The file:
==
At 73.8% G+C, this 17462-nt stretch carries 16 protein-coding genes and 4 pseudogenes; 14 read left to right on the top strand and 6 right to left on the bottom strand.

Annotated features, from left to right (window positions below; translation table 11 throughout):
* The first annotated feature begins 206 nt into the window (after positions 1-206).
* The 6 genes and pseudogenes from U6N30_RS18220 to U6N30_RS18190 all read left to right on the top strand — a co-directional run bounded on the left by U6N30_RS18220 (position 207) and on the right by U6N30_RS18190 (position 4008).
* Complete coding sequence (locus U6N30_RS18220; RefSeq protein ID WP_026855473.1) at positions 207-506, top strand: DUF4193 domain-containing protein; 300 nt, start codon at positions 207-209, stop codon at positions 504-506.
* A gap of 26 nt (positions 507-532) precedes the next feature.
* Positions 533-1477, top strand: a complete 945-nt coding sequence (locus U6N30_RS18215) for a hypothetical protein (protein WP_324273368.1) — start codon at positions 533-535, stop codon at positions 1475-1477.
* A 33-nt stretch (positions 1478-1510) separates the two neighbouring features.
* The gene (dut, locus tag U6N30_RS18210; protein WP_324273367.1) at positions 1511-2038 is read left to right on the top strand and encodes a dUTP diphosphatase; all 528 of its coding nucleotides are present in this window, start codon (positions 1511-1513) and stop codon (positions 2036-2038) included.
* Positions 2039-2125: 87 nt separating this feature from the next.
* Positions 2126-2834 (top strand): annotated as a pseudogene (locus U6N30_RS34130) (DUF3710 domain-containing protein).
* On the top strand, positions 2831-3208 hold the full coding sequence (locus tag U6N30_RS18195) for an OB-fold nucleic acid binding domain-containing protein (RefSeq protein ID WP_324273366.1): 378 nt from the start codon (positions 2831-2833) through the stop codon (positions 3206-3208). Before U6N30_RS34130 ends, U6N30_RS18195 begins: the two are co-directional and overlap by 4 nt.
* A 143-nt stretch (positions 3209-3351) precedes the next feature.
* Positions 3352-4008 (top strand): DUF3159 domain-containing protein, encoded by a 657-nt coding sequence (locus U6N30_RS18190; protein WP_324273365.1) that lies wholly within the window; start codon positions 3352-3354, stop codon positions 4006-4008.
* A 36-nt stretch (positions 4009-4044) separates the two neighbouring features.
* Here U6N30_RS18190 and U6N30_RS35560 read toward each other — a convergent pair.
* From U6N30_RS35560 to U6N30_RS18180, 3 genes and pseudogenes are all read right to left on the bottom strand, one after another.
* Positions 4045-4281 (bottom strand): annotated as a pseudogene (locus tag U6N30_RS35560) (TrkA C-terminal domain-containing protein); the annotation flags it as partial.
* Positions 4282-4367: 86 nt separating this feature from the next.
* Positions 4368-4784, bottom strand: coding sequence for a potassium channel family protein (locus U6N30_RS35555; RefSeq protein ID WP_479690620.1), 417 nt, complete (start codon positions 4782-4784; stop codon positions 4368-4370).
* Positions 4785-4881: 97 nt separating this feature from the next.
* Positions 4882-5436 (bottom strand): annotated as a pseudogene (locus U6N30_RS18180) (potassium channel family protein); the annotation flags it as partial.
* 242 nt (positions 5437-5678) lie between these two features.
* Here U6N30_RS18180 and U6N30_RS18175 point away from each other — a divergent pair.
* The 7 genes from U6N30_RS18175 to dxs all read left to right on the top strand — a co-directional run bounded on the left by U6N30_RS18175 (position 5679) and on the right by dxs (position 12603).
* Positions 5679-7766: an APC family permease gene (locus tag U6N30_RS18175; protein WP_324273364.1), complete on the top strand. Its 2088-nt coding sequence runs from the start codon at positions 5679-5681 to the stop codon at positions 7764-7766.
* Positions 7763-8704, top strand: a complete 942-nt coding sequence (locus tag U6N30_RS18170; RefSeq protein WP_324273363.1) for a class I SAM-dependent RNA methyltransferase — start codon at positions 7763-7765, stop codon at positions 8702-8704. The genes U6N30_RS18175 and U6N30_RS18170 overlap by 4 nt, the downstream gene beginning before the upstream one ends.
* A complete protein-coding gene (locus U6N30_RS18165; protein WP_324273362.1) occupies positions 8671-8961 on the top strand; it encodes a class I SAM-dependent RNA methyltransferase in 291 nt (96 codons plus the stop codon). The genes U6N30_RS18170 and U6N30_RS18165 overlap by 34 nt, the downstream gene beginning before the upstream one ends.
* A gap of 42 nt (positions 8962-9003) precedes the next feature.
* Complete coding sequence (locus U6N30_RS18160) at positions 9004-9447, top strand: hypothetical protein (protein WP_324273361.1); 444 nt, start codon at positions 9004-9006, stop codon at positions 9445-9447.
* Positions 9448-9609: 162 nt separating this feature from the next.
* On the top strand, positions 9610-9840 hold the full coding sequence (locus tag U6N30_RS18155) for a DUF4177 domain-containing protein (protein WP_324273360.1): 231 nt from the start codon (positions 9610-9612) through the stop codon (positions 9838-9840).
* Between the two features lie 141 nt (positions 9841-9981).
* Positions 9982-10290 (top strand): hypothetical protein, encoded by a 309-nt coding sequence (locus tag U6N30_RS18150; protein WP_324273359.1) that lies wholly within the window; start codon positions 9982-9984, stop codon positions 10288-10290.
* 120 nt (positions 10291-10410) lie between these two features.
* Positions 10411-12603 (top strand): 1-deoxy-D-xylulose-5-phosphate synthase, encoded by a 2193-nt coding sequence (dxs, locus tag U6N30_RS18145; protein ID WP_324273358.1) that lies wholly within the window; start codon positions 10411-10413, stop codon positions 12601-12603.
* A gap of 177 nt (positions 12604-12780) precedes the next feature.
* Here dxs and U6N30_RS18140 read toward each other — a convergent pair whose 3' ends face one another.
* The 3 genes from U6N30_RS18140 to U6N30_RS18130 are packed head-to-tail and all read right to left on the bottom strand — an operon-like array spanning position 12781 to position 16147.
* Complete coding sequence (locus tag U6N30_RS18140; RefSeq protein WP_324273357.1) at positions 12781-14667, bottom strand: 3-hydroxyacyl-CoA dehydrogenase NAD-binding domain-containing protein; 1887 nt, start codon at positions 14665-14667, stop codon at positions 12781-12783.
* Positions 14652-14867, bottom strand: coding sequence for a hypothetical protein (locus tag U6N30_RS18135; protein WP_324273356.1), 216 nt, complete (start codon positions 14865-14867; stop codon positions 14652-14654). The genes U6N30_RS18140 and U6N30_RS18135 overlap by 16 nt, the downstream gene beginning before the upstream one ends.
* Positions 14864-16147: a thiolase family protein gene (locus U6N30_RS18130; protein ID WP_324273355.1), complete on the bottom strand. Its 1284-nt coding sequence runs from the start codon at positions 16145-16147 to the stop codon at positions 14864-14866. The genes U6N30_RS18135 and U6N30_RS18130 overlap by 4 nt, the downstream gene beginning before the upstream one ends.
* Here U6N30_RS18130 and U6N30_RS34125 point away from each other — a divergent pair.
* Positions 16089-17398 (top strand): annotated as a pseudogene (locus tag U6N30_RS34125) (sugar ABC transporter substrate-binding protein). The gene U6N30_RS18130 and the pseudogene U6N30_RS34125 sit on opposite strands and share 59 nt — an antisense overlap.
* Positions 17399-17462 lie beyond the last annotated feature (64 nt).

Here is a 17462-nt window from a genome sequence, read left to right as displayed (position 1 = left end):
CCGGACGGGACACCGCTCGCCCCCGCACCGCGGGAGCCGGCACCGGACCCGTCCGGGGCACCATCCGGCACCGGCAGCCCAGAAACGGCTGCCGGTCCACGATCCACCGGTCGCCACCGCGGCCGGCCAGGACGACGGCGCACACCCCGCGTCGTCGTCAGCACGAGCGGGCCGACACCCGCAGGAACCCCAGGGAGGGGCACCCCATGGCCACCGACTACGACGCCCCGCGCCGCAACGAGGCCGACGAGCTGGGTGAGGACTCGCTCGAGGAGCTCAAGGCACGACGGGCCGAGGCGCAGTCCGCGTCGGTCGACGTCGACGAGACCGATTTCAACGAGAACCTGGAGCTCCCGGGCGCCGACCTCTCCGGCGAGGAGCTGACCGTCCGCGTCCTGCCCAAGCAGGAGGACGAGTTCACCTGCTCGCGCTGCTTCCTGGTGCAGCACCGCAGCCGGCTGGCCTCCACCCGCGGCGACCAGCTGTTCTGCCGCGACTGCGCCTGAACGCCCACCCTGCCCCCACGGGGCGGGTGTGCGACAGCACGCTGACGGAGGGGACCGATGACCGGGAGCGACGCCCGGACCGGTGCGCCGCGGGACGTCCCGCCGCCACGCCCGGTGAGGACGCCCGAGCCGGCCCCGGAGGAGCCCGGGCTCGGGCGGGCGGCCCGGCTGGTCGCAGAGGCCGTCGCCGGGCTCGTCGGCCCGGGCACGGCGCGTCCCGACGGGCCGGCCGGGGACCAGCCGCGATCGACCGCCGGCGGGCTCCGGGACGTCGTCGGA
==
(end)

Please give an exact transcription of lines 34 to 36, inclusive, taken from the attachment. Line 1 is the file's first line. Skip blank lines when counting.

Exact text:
* Positions 9982-10290 (top strand): hypothetical protein, encoded by a 309-nt coding sequence (locus tag U6N30_RS18150; protein WP_324273359.1) that lies wholly within the window; start codon positions 9982-9984, stop codon positions 10288-10290.
* 120 nt (positions 10291-10410) lie between these two features.
* Positions 10411-12603 (top strand): 1-deoxy-D-xylulose-5-phosphate synthase, encoded by a 2193-nt coding sequence (dxs, locus tag U6N30_RS18145; protein ID WP_324273358.1) that lies wholly within the window; start codon positions 10411-10413, stop codon positions 12601-12603.